Emerson College’s only independent, student-run newspaper since 1947

The Berkeley Beacon

Emerson College’s only independent, student-run newspaper since 1947

The Berkeley Beacon

Emerson College’s only independent, student-run newspaper since 1947

The Berkeley Beacon

Emerson sends hundreds of socks across country for fundraising campaign

Donations from Tight Knit go to benefit student organizations. Screenshot from Emerson College Alumni Association Facebook Video.

Over 400 purple socks featuring the Emerson logo and Boston skyline traveled across the world to reach donors for Tight Knit: The Emerson Sock Campaign—an initiative created to increase alumni participation in fundraising for the college. 

Every individual that donates to Tight Knit: The Emerson Sock Campaign receives a pair of socks for their contribution. Jilian Naimo and Sasha Castroverde, associate directors of the Office of Institutional Advancement, created the event. The donations are alloted to any Emerson academic program or student scholarship fund the donor chooses, according to Emerson’s website.

Tight Knit ran from Oct. 28 to Nov. 4, raising a total of $17,979 through 434 donors, double its intended goal of 200 donors. Alumni made up 49 percent of donations. Twenty-three percent of remaining donations came from parents, 16 percent came from faculty and staff, and seven percent came from students. 

“We would love to turn this into an annual thing,” Naimo said. “But with different socks each year for everyone to vote on.” 

Sock Club, a sock manufacturing company located in Austin, Texas, designed two socks for the campaign that the Emerson community voted on via Facebook and Instagram. The other option was a purple argyle sock. 

“We got a lot of really positive reactions in engagement,” said Jenny Woodford ‘13, Assistant Director of Alumni Digital Engagement, who organized the social media posts to promote the campaign. “We had people sending us pictures even after the campaign of themselves with their socks on Twitter which is really cool. A lot of positive encouragement and feedback.”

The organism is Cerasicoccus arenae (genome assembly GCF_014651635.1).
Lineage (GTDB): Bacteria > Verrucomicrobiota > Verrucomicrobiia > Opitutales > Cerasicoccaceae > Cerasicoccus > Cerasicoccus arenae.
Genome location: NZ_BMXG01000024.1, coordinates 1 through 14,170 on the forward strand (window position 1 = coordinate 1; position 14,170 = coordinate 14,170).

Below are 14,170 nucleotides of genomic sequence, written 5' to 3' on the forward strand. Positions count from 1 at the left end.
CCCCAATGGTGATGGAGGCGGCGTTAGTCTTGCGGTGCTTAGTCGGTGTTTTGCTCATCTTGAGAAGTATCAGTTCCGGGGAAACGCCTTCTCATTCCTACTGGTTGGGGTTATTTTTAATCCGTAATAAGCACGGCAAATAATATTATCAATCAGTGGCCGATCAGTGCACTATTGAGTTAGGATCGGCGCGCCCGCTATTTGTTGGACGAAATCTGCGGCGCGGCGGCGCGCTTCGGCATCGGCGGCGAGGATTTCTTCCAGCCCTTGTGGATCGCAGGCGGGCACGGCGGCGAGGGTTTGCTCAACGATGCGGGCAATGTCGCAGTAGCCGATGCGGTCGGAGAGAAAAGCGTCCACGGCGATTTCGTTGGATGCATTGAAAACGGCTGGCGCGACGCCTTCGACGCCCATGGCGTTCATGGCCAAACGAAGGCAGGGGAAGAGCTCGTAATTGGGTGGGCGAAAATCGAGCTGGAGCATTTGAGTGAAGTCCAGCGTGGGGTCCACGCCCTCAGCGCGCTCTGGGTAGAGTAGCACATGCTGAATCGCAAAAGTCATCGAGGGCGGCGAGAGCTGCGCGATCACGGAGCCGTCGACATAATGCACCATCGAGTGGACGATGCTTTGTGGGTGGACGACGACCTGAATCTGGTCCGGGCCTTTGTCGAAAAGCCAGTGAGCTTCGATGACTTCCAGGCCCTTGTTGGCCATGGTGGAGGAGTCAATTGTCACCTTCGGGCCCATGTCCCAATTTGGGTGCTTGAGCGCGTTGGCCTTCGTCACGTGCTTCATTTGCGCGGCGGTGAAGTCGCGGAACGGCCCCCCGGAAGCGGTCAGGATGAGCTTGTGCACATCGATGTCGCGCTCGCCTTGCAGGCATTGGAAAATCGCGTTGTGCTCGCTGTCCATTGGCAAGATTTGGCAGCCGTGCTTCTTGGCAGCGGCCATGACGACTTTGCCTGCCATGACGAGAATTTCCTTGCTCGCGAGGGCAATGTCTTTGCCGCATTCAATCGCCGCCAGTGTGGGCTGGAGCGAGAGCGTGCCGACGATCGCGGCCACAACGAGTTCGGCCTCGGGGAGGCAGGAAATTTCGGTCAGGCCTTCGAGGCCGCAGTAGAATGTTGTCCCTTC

While the Office of Institutional Advancement creates various donation projects every year, this was their first gift-giving campaign. Naimo said the office decided on this type of donation initiative after researching campaigns at other schools and seeking what engaged people most.

“We see other schools hook up something similar to this, we added an Emerson twist, but we thought that it would be something fun to do,” Naimo said in an interview. “The Emerson twist was the sock design and getting people involved in the voting process and the email process.”

The Office of Institutional Advancement worked with various departments at the college and community members, including staff, students, alumni, and faculty, to promote the campaign. In order to create a promotional video for the campaign, the office worked with Emerson Productions, the video production department for Emerson College.

Sophomore Surya Sundararajan modeled for the video along with eight other students. 

“They just asked me to put on purple socks, and then I got in front of a yellow background and just danced around,” Sundararajan said in an interview. “It was fun!” 

The campaign donation page allowed donors to become advocates for their cause of choice by sharing the page on social media or sending it to their friends with the hashtag #EmersonisTIGHTKNIT. Donors could also create their own videos or “personal pleas,” explaining why they chose to donate. 

“I have this premonition that there is someone out there, or maybe currently at Emerson, who would remind me so much of myself that it would freak me out a little who deserves to have the best possible experience at Emerson,” Alumni Engagement Assistant Kayla Carcone ‘19 said in her personal plea video. “It’s just the act of paying it forward to that person and those people that emboldens me to give.” 

Naimo said the campaign specifically targeted alumni because higher-education reports use alumni participation to determine the school’s ranking compared to other universities.  

Publications like the U.S. News & World Report use alumni philanthropy as a factor to rank Emerson among other colleges and universities within the country, which has an impact in determining the strength of your degree,” the Office of Institutional Advancement’s home page reads. “Foundations and corporations also use these rankings as a factor when they evaluate grant funding.

Many alumni were passionate about the program and the ability to give back to Emerson. 

“Emerson has been a wonderful support system for me throughout my career,” Aimee Rivera ’07 said in her personal plea video. “It is only important to pay it forward and give back and give opportunities for other students to hopefully have the same success and support that I myself, and many others, got in the Emerson community.”

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